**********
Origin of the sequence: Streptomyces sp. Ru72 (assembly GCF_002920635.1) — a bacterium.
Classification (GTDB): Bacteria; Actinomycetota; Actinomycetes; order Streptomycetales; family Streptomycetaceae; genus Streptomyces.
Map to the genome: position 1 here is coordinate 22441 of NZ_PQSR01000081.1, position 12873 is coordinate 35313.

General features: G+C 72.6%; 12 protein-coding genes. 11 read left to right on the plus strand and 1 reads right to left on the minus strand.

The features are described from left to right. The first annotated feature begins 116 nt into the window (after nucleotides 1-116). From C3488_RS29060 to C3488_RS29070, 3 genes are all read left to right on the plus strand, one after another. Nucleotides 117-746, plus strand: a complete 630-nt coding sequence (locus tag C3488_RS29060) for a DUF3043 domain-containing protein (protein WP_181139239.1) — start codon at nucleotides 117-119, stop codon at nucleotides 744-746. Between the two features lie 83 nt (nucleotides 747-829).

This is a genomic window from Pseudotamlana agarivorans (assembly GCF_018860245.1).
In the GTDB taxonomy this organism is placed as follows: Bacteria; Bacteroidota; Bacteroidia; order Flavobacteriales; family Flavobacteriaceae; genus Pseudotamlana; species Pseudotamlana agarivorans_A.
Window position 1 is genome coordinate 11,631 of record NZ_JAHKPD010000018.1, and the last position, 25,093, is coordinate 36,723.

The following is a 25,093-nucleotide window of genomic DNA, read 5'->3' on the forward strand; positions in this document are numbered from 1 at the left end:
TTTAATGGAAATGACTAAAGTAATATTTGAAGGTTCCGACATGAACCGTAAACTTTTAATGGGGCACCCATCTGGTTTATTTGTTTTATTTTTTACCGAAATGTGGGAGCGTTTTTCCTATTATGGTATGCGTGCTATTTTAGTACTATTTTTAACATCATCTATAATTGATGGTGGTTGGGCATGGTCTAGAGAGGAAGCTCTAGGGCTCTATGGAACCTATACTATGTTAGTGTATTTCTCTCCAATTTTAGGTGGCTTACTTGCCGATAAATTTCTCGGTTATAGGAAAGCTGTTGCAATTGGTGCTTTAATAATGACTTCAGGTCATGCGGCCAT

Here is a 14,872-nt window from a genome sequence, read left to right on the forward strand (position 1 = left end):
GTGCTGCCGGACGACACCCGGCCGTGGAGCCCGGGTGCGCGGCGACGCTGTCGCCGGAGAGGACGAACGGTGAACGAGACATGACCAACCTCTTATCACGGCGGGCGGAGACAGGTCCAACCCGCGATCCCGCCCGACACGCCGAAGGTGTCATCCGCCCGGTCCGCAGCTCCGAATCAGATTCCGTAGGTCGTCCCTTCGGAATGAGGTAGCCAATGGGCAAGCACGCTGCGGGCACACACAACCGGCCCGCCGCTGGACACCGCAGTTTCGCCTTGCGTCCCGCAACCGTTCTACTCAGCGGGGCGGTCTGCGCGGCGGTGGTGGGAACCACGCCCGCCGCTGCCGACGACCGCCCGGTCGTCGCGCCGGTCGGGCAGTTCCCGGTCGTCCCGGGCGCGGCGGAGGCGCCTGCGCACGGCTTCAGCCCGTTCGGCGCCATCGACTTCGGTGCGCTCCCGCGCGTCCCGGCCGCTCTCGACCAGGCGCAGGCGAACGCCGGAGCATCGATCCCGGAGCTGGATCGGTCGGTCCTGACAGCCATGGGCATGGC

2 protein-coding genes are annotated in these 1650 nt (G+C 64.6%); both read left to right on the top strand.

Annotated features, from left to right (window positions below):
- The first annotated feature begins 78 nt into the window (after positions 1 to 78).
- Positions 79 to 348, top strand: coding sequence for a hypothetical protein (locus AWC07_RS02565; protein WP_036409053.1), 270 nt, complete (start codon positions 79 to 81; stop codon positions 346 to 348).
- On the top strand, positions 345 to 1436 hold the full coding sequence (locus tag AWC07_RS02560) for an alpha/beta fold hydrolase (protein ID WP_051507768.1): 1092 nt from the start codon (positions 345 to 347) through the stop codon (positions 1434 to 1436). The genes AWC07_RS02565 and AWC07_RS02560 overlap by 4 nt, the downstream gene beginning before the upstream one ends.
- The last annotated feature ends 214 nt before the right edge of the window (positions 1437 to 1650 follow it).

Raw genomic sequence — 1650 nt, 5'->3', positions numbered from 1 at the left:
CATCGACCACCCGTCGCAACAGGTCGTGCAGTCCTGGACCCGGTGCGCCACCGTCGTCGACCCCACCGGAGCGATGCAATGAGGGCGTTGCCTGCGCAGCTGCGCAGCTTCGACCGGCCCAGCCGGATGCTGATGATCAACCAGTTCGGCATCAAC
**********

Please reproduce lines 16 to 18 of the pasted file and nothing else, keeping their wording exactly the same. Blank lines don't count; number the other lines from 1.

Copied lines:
- Positions 79 to 348, top strand: coding sequence for a hypothetical protein (locus AWC07_RS02565; protein WP_036409053.1), 270 nt, complete (start codon positions 79 to 81; stop codon positions 346 to 348).
- On the top strand, positions 345 to 1436 hold the full coding sequence (locus tag AWC07_RS02560) for an alpha/beta fold hydrolase (protein ID WP_051507768.1): 1092 nt from the start codon (positions 345 to 347) through the stop codon (positions 1434 to 1436). The genes AWC07_RS02565 and AWC07_RS02560 overlap by 4 nt, the downstream gene beginning before the upstream one ends.
- The last annotated feature ends 214 nt before the right edge of the window (positions 1437 to 1650 follow it).